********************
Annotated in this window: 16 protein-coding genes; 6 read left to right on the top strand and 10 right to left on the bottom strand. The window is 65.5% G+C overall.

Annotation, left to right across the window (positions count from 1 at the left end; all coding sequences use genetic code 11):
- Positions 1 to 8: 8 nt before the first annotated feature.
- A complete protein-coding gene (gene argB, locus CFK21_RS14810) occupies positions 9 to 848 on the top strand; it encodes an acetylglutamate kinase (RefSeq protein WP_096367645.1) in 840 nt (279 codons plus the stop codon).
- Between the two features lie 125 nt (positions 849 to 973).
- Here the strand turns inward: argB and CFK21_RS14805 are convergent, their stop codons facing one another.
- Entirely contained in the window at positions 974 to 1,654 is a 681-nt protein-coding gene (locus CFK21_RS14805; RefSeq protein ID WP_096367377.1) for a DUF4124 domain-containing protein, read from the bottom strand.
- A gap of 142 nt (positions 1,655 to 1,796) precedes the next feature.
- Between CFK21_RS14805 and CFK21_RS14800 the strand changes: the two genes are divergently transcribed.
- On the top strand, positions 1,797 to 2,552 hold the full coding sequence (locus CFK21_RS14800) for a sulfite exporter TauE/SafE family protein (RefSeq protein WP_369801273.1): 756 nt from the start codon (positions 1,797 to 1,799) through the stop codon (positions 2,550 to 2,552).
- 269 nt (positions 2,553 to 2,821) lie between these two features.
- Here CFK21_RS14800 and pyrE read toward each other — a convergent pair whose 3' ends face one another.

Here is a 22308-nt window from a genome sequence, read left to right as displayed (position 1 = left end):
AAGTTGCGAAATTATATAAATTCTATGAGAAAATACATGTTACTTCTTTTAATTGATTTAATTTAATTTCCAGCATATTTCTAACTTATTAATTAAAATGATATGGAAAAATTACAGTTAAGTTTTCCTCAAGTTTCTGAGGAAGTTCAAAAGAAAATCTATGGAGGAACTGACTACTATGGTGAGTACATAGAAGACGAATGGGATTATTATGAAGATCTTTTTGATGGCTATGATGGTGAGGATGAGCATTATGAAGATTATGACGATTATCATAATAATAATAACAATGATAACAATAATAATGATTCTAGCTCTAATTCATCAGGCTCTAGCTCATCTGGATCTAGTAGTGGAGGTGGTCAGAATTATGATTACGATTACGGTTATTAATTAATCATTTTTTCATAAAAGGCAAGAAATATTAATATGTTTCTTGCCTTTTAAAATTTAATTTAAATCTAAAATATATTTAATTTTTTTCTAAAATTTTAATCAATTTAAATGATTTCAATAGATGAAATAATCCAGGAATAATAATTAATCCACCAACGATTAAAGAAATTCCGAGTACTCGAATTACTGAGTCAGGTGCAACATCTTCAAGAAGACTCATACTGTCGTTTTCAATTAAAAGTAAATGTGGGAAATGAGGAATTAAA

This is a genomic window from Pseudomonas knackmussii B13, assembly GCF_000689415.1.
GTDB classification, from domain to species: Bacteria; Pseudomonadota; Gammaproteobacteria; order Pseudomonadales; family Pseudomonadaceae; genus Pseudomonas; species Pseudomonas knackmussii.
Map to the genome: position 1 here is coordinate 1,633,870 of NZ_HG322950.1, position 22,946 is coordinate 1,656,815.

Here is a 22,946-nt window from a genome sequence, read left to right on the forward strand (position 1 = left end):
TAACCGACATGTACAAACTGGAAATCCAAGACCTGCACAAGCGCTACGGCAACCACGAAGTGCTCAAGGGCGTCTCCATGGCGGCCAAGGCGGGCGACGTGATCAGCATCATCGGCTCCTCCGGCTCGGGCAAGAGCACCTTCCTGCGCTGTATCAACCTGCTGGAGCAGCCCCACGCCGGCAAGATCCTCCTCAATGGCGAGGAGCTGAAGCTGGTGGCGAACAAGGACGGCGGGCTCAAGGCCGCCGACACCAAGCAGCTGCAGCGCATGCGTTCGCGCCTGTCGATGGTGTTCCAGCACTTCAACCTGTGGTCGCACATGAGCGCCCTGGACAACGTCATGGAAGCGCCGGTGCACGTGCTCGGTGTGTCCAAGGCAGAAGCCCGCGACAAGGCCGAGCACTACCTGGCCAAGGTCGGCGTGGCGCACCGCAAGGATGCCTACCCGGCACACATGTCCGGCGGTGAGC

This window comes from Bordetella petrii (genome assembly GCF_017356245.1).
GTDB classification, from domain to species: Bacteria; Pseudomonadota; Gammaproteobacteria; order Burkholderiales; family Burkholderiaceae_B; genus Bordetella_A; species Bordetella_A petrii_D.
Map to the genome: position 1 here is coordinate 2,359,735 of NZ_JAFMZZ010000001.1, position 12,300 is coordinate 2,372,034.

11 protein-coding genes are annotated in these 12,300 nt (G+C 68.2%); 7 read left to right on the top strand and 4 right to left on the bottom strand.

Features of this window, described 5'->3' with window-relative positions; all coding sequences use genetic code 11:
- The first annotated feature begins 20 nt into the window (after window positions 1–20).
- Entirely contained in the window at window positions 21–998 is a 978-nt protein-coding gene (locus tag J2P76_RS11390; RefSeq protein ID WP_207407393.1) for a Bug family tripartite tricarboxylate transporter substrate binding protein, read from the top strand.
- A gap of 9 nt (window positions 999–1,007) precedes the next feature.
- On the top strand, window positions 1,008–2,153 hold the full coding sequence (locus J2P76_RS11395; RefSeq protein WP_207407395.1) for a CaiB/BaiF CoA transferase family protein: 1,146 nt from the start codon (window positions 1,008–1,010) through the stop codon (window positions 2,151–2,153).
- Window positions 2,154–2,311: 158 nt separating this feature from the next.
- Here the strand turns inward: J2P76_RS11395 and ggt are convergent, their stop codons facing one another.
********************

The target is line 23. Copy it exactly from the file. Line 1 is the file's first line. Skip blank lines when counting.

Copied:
11 protein-coding genes are annotated in these 12,300 nt (G+C 68.2%); 7 read left to right on the top strand and 4 right to left on the bottom strand.